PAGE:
Tested: Le Chameau Chasseur Boots

Carlton Boyce has always recoiled from spending hundreds of pounds on a pair of wellies. Can Le Chameau’s Chasseur boots change his mind?

If the world is divided into those who wear black wellington boots, and those who wear green, then it is probably also sub-divided into those who think that £20 is more than enough to spend on a pair of utility boots and those for whom £360 sounds reasonable.

I have always been the former; in a previous life, I owned a smallholding and used to do a spot of rough shooting. Black wellies with steel toecaps were my footwear of choice and I never considered spending more than £20-30 on a pair, largely because I’m a spiritual Yorkshireman at heart.

And yet, there was always a nagging doubt that there had to be a better way. Socks that rucked up in the sole of my boots and chaffed heels meant that I often defaulted to walking boots if I needed to cover a lot of ground – and that meant wet feet, which was even more miserable than having to keep stopping to take my wellies off to enable me to pull my socks back up. Again.

Le Chameau Chasseur boots.

A friend recommended Le Chameau as a brand, and its leather-lined Chasseur boots in particular. With a recommended retail price of £360 they aren’t cheap, but I’ve long been a believer that there is no such thing as bad weather only inappropriate clothing, so thought they had to be worth a try; I spend an awful lot of my life is remote areas where the weather is something that needs to be tolerated rather than dodged, and given that a decent Gore-Tex jacket costs upwards of £500 and an Arctic-quality parka three times that, suddenly the thick-end of £400 for boots didn’t seem too bad.

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Available in eight calf sizes between 39cms to 52cms, and up to a UK size 14, there should be a pair to fit everyone. Two minutes with a tape measure established that I’m a mid-sized 44cms – and there’s no need to fudge the measurement to take account of trousers, either because Le Chameau has figured all that out, so just measure your calves at their widest point and order the nearest size.

The boots arrived and the fit and finish were superb. Snug but not tight, there was plenty of room for furled jeans inside them but they are close-fitting enough that they stay on the foot much better than any welly I’d ever worn before. Walking long-ish distances in them is an absolute pleasure and I haven’t ever come close to thinking that I’d have been better off putting my old walking boots on for a day in the field.

The full-grain calf leather lining enables me to slip them on and off easily, although their form-fitting design means that it does take a bit more effort than with the usual wide-fitting boots. The leather insoles are removable for drying.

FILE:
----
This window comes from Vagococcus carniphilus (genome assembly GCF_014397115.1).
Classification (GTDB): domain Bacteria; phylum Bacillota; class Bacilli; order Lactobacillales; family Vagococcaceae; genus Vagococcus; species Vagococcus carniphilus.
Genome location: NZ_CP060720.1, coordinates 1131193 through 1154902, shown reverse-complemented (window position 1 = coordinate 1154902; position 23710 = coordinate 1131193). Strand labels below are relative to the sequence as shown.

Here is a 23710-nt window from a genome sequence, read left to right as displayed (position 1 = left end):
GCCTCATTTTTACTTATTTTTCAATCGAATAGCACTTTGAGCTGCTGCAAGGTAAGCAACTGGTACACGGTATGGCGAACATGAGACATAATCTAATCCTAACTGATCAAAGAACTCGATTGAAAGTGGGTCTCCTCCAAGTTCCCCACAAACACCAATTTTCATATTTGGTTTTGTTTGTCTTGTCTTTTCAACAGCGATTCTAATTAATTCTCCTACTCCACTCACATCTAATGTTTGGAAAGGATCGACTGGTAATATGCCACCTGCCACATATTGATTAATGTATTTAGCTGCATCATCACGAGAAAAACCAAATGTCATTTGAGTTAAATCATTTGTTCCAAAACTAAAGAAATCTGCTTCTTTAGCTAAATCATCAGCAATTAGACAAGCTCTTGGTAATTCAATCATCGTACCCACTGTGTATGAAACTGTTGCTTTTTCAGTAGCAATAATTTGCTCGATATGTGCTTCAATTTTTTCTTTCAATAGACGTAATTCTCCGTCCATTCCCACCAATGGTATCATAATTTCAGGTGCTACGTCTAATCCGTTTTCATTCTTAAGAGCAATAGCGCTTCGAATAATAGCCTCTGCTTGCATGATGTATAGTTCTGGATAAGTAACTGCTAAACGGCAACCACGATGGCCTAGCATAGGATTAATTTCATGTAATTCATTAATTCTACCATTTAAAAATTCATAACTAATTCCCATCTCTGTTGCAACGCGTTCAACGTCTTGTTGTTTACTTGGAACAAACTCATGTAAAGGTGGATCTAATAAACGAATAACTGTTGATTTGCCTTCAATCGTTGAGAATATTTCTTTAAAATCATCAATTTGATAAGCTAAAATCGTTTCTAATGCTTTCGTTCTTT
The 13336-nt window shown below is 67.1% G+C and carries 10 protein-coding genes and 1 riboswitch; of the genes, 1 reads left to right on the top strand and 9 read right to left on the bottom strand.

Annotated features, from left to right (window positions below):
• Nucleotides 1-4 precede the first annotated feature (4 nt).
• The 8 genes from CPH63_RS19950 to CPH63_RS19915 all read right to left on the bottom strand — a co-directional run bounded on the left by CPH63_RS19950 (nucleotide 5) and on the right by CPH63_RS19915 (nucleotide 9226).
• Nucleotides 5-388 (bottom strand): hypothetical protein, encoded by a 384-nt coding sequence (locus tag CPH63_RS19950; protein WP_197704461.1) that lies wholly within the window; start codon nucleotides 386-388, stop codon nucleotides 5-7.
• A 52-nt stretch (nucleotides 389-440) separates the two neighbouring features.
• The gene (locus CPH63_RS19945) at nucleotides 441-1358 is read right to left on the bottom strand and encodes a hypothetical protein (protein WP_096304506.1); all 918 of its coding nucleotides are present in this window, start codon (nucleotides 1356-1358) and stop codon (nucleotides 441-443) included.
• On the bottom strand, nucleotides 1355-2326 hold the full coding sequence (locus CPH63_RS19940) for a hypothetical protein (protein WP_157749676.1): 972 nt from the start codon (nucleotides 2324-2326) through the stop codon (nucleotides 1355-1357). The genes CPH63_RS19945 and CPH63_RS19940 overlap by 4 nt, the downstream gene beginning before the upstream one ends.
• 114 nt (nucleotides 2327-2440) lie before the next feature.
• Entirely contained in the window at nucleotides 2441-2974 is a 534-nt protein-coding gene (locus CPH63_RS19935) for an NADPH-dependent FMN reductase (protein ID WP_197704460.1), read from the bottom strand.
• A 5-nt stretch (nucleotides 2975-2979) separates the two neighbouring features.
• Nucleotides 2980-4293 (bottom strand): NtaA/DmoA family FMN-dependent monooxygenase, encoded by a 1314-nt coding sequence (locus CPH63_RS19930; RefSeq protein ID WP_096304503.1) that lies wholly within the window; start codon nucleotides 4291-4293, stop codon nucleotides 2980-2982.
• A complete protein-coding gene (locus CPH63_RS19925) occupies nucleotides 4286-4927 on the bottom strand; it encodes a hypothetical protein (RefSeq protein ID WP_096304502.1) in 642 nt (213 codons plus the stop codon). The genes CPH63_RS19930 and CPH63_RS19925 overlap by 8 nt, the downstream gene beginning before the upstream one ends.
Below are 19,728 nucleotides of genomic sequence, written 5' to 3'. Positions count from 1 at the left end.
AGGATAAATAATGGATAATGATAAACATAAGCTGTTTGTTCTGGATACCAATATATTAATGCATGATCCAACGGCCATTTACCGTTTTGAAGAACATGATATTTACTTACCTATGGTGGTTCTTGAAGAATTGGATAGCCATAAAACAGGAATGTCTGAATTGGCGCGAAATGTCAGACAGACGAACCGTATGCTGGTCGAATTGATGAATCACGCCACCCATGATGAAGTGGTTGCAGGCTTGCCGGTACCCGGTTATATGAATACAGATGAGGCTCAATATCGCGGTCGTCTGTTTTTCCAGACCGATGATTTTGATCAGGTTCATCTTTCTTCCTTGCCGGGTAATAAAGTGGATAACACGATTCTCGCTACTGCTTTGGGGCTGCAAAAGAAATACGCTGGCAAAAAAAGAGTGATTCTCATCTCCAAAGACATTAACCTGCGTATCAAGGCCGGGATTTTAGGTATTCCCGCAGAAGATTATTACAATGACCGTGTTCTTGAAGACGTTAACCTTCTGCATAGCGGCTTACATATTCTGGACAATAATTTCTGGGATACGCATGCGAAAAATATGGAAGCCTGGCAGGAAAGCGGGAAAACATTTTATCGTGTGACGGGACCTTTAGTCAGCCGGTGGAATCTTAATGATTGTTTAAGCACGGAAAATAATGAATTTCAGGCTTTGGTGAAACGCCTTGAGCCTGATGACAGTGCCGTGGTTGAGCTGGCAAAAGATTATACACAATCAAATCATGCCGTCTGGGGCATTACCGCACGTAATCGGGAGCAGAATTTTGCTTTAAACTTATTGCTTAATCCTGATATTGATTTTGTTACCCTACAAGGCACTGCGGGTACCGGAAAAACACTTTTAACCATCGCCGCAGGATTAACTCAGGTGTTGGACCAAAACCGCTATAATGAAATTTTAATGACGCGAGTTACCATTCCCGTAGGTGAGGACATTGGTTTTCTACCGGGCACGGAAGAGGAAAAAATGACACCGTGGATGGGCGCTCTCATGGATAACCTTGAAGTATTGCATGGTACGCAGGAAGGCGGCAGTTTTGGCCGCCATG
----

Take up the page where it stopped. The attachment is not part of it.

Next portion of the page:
A waterproof Riri Aquazip and a snap fastening strap snugs them up so firmly that my black ones (obviously, I chose black although green is an option…) look more like knee-high riding boots than the traditional wellington boot.

The Kevlar reinforcement at the front is invisible but should help their longevity, while the outer sole has treads that are deep enough to give them a good grip even on the sort of treacherous mud that signals the start of autumn. The soles are said to be shock-absorbing; all I know is that there is a bounce to them that certainly makes long walks along country lanes effortless. There’s a reinforced shank in there apparently too, for extra protection.

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If heritage is important to you – and if you’re thinking of buying a boot like this then it probably is – you’ll be delighted to hear that the Chasseur was the first wellington boot to feature a full-length zip; Le Chameau has been making boots since 1927 and rubber boots since 1970, so it has got its eye in by now.

On a more practical note, every pair is hand-crafted by one master bootmaker; the assembly line method of boot-making has passed it by but I like the attention to detail that this procedure enables.

And it’s an attention to detail that allows there to be a two-year warranty on the Le Chameau Chasseur boots. Day-to-day care is important, of course, but this amounts keeping them clean (water only, and maybe a soft-bristled brush to remove the crud) followed by a wipe over with the rubber-conditioning Care Sponge.

All-in-all, I like them a lot. Yes, they’re expensive but they’ll last for years with a modicum of care, which eases the pain a little. And, and this can’t be under-estimated, I get a little thrill every time I put them on, from the way my foot glides into them, the way the zip snugs them up against my leg, and best-of-all, the fact that I completely forget I’m wearing wellington boots at all.

My feet are warm and dry no matter what the weather, and that comes about despite me not having had to make a single compromise to achieve it. For me, that makes the Le Chameau Chasseur boot worth every single penny.